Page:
Magic: The Gathering is supposed to be fun, right? We play the game because we enjoy it, we derive pleasure from some aspect of it. Some of us like to win, some like to assemble absurd combos, some just want to put huge creatures into play. No matter what though, we all like being able to play our spells. Some of us would even prefer to beat an opponent who is an active participant than one who is mana screwed or being kept from casting their spells. It’s the reason Thoughtseize is the card you love to hate, the reason you feel bad when your opponent keeps a two-lander and loses with those two lands in play.
Normally that’s me. I’m only human though, and every now and then I see a deck idea that is so far on the opposite end of the spectrum that it is specifically designed to make people hate their lives…and I cannot resist the temptation. I just…have to.
Rack ‘Em Up
I remember looking at Eight-Rack when it first became a thing, and wondering how it beat GW Little Kid decks with Smiter and Wilt-Leaf Liege, but also how it ever beat a top deck. When a huge chunk of your deck becomes dead after turn 3 or 4 or you’re weak to Birthing Pod in a format where Birthing Pod is the key to two of the top 3 decks…yeah, I am not playing that deck.
What if we could make the deck in such a way that we could not only BEAT the top of the deck, but also make sure that nothing there was a concern? What if we got to play a bunch of horrible cards designed to do nothing but make your opponent long for the game to be over, and yet feel like they cannot possibly concede to the assemblage of unfiltered jank on your side of the board? If that appeals to you, then boy are you in the right place.
Our deck takes inspiration from Eight-Rack in that we have as many as 8 discard spells. The reason for that will become clear shortly. Since we plan to be keeping our hand empty, we’re also going to run Ensnaring Bridge to keep creatures off our backs. The similarities with Eight-Rack end there, however.
Getting Some Insight
We need to beat the top of the deck, which can be challenging. What if we can not only see what’s there but also control what the opponent is able to draw? This is where the assemblage of unfiltered jank comes into it: we’re going to play not only Lantern of Insight, but also Ghoulcaller’s Bell, Pyxis of Pandemonium, Codex Shredder and Altar of the Brood. In addition to controlling what our opponent is allowed to draw, these cards also serve as a win condition for us. Yes, we plan to win by selectively milling our opponent. One. Card. At. A. Time. And during that time, we will be making sure our hapless victim is allowed to do absolutely nothing of consequence. Ever.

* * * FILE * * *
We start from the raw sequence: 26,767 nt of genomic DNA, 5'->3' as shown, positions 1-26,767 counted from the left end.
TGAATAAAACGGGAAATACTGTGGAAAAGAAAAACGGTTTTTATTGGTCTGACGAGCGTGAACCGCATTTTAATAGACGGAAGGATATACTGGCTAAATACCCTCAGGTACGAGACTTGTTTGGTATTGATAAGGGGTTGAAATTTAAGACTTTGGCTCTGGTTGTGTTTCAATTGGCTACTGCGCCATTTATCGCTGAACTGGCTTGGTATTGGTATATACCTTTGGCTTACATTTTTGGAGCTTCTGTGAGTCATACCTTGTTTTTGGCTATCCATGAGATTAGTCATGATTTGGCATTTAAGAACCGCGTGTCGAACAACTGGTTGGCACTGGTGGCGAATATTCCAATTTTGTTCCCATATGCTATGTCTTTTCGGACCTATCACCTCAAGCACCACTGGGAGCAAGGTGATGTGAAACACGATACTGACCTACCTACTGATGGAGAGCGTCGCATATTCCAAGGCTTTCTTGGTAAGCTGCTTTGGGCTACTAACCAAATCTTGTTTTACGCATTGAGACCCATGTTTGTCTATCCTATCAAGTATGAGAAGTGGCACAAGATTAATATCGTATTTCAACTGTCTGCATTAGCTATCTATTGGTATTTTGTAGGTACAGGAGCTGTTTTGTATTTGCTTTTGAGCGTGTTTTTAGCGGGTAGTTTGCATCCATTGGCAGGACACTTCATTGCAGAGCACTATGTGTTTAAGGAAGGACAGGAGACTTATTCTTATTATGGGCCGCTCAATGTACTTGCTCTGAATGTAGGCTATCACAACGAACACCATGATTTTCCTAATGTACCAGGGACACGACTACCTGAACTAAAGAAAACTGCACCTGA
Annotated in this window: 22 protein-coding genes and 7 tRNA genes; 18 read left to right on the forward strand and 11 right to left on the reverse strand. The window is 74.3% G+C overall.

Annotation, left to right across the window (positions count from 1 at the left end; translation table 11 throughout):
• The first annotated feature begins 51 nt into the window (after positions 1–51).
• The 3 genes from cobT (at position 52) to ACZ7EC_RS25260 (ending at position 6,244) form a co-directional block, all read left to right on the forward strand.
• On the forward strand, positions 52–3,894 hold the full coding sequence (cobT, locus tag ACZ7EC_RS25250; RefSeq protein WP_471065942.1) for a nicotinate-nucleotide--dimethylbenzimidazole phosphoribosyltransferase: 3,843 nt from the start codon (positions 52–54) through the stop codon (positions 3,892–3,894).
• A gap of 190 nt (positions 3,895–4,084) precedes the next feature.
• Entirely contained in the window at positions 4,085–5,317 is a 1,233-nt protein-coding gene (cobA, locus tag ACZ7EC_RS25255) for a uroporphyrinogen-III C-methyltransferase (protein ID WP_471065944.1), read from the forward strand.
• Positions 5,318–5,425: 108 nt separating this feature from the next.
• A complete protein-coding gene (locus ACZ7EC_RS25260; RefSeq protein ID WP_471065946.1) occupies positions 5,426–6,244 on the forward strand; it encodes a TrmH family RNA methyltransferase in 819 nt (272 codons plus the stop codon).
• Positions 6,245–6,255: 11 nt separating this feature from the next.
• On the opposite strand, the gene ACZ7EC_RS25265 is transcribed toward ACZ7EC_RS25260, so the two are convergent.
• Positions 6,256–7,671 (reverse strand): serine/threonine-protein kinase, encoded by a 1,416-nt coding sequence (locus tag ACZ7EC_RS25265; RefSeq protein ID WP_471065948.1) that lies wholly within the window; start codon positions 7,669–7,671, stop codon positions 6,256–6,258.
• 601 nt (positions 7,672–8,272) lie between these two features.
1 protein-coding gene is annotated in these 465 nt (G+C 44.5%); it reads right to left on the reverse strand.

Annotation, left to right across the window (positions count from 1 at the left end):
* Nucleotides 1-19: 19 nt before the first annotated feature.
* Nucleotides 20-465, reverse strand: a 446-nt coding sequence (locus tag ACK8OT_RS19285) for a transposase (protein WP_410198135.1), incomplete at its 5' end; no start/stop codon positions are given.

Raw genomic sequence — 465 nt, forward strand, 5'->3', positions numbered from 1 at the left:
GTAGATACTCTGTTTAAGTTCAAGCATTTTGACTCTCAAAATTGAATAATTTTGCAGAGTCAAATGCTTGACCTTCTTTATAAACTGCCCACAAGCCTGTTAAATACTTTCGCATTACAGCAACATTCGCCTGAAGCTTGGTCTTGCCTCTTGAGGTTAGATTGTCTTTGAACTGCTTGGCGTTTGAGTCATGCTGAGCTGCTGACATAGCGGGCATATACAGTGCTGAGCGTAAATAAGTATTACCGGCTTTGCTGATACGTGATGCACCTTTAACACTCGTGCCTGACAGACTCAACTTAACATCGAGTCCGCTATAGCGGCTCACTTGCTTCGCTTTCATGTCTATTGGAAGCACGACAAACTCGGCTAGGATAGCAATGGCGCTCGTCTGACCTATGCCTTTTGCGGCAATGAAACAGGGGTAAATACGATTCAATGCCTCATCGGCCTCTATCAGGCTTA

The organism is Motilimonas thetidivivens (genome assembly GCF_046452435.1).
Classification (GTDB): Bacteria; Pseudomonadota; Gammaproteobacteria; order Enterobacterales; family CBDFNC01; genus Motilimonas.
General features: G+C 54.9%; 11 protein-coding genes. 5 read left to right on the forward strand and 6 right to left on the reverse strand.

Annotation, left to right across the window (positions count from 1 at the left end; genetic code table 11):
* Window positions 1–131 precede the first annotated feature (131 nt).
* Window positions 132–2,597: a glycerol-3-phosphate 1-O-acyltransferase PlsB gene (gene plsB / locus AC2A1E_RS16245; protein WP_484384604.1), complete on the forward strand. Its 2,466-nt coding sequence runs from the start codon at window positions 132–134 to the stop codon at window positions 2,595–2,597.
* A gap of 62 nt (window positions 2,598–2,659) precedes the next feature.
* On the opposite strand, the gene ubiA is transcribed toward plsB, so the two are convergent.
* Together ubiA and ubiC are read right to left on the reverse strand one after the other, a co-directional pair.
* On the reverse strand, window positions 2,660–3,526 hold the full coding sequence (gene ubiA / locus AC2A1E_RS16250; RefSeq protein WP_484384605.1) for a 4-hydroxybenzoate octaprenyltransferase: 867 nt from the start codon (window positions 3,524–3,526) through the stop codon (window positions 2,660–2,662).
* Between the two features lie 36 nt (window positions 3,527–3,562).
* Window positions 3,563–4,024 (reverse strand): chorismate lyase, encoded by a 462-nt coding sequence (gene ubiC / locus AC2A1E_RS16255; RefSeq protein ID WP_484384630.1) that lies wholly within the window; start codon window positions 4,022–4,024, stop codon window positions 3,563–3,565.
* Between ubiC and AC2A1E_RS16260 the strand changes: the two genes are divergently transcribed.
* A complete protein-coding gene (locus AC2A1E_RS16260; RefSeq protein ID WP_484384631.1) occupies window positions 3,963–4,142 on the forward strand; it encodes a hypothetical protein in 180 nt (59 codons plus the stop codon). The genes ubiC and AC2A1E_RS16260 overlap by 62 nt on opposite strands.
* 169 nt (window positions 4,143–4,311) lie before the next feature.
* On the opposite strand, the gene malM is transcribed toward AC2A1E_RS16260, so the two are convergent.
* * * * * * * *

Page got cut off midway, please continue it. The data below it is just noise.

Here’s a potential list:
A couple of versions of the deck will eschew other win conditions, but I really like having both flavours of Tezzeret to not only win the game but also help us find our pieces and toolbox artifacts to shut the opponent down. Gaea’s Blessing is some Lansdell tech, a throwback to when I first started playing. I would not be surprised if Andrew Cuneo played the control decks that were around that ran only 2 Gaea’s Blessing as a win condition. It might be unnecessary here, more testing is required on that front. Ensnaring Bridge is the real powerhouse in the deck, but I accept that we might want more lands with a 5-drop in the deck in order to maximise the Bridge. Infernal Tutors are very important to the build, allowing us to go get a Bridge or Lantern of Insight as required. Lantern is the other key card, perhaps the biggest key to the deck, and if I were to add anything it would be Trinket Mage to make sure we could find it. Artificer’s Intuition is another possibility.
Altar of the Brood is the most recent addition to the deck and the one that made me finally want to try it. We can keep up fetchlands to mill at instant speed fairly easily, and with all the low drops we can really plow through their library. Be careful against Tron of course, that can undo all your hard work in a real hurry.
A friend of mine played this deck recently and when I spoke with him about it, he mentioned we are a little weak to burn, hence the Leylines and Sun Droplets in the board. Whirlpool Whelm is something I am trying out, being able to control the top of the opponent’s deck works well with clash and being able to put a creature on top so we can mill it also seems powerful.
This is strictly an FNM deck, if for no other reason than it’s way too slow and durdly to take to a real tournament. It also requires a fairly high degree of setup, but the reward for that setup is very high. Be warned: you will get frustrated playing this, and your opponents will spend their turns fashioning crude effigies of you and using their pens to try and poke out your eyes using said effigy. But you’re getting the last laugh. Why?
Well, they just lost to Codex Shredder.